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Sources of added sugar sneaking into your body you may not know

Well, these are the obvious culprits. But what about the ketchup you dip into your fries, the sauce you generously drizzle on your salad, or the bread you use to make your sandwich?

None of these foods seem particularly bad for you, but they all have added sugar that can quickly reduce your daily calorie intake. Although organizations like the American Heart Association and the Centers for Disease Control and Prevention recommend limiting sugar intake, Americans still consume about 17 teaspoons of added sugar (272Trusted Source ). calories) per day. To help keep these sugars from affecting your health or your waistline, we’ve highlighted nearly a dozen different food products that are surprisingly high in added sugars.

Is sugar bad for you?

When you hear the word sugar, you immediately think of sweets, desserts, and sugary drinks. These are called supplementary sugars. You can also consume sugar naturally by eating fruits, vegetables, and dairy products.

These foods contain carbohydrates. During digestion, starch is converted into a sugar called glucose. Glucose enters your bloodstream and serves as your body’s main source of fuel. Simply put, you need sugar – as long as you get it from the right source.

Eating foods with too much sugar can cause insulin resistance, leaving your body unresponsive to insulin. This triggers a chain of events that leads to high blood sugar. When too much glucose enters the bloodstream, the pancreas has a hard time pumping out insulin – a hormone that helps cells and tissues use and store glucose – so the sugar in the blood goes somewhere.

Over time, cells become resistant to excess insulin and blood sugar levels continue to rise. This resistance can lead to prediabetes and type 2 diabetes. Meanwhile, the pancreas continues to make insulin and sends excess blood sugar to the liver and muscles. The liver can only hold so much glucose, and the rest turns into fat cells and leads to weight gain.

In addition, there is a psychological effect on sugar. When digested, sugar releases dopamine, a chemical that controls how you feel pleasure. It can also increase serotonin production, which can boost your mood. For these reasons, sugar is often viewed as an addictive drug.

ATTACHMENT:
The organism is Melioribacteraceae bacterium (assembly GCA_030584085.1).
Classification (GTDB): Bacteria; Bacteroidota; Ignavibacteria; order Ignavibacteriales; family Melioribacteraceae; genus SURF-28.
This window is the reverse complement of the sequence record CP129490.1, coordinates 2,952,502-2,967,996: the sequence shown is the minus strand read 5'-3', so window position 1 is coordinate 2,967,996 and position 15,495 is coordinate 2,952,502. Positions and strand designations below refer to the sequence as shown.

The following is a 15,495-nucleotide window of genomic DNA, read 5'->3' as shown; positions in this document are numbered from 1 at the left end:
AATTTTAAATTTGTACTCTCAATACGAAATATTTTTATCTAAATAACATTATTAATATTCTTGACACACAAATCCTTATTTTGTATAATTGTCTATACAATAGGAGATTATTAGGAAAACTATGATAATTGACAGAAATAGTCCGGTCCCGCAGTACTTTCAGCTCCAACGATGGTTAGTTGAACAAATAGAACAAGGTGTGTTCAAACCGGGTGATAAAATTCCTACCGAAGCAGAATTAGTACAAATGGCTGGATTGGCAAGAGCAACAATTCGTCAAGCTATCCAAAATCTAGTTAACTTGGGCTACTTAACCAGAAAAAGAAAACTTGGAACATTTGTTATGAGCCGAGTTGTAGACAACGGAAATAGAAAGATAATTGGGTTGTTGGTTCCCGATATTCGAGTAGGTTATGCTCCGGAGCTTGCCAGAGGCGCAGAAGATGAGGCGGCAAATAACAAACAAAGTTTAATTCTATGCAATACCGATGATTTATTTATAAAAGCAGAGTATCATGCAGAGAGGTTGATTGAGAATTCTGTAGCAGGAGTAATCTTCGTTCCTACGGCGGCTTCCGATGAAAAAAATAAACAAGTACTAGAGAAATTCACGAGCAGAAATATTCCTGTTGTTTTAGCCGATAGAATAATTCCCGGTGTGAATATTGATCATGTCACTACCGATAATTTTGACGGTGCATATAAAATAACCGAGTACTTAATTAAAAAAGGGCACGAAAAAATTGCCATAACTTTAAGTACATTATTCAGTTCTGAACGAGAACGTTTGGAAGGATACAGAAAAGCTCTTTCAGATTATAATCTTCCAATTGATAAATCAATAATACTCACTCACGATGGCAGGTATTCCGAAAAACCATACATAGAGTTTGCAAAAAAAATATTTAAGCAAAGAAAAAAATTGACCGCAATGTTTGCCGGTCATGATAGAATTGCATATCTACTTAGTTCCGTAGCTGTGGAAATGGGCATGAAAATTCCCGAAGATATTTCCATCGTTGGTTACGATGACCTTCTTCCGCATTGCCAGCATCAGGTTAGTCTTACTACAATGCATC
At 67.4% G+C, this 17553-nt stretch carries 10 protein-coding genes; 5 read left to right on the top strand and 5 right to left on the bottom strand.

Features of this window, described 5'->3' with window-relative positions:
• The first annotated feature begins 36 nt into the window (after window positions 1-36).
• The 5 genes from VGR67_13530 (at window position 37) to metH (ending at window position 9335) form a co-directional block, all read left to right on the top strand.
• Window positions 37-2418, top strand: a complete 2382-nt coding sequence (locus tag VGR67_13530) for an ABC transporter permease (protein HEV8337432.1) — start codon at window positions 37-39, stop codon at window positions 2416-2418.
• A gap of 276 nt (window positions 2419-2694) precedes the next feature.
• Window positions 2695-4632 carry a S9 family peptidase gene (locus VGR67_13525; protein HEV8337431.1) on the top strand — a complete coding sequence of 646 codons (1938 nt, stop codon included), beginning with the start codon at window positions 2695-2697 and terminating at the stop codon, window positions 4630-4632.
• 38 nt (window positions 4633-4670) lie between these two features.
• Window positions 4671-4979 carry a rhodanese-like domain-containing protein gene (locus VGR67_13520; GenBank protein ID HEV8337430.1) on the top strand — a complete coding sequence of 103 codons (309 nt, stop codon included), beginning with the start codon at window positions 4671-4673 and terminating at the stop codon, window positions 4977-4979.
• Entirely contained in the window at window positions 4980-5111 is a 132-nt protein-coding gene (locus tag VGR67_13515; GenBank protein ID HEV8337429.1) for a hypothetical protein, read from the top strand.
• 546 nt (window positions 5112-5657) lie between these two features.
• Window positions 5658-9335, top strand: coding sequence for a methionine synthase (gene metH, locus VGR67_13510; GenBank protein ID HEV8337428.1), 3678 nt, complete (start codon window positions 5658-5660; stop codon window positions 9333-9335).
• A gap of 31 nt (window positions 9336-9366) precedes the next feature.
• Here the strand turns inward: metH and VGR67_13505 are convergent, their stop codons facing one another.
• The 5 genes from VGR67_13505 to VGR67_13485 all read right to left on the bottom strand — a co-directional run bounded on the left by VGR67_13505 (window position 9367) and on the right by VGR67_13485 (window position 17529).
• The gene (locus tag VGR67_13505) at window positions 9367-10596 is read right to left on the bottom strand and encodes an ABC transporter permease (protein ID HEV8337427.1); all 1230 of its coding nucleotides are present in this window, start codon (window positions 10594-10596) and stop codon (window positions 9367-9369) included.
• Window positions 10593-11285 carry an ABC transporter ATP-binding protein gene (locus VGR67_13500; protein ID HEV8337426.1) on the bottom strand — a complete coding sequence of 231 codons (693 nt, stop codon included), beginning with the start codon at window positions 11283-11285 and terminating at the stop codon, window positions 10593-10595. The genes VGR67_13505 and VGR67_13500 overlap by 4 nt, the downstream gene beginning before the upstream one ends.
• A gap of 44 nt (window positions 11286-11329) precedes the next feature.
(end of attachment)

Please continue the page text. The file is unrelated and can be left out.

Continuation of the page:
What is added sugar?

As the name implies, added sugars are added to foods during the manufacturing process. For example, add sugar to pies or to tea to make a sweet tea.

Most of the sugar Americans consume comes from sucrose, a combination of glucose and fructose, commonly known as table sugar. However, food labels are still confusing, mainly because food manufacturers try to be subtle about added sugars. In other words, foods can still contain added sugars even if they don’t list the word “sugar”.

Here are some common added sugars found on food labels:


Honey. (Photo: Goodnet)

– Treated sugar molecules – fructose, sucrose, dextrose, maltose

– Syrup – Rice syrup, maple syrup, corn syrup, brown rice syrup

– Natural sweetener – Honey, molasses, agave

– Processed fruit sugar – Fruit concentrate, fruit nectar (peach nectar, pear nectar), cane juice

Sugar should make up no more than 10% of your daily calories, according to the Dietary Guidelines for Americans. For the average person following a 2,000-calorie diet, that equates to 200 calories or 12 teaspoons of sugar. Added sugars can add up quickly. For example, a 12-ounce can of soft drink can hold up to 10 teaspoons of sugar. That’s pretty much all of your suggested added sugars in one go.

Natural versus added sugar

If you’ve ever bitten a strawberry or ate fresh corn in the summer, the sweetness your taste buds pick up is called natural sugar. The most common natural sugars include fructose (fruit sugar), lactose (milk sugar) and maltose (found in sprouted grains).

Sugar is sugar, even if it occurs naturally, right? Yes, but context matters. When sugar enters the body, the digestive system treats natural sugars and added sugars as the same and treats them as such.

So while some fruits and vegetables are high in sugar, they also contain fiber, vitamins, and minerals. The structural complexity of these foods results in slower digestion – as opposed to the rapid release of glucose – which leaves you feeling fuller for longer. So you don’t have to eat a lot of fruits and vegetables before you feel satisfied, which helps keep your sugar intake under control.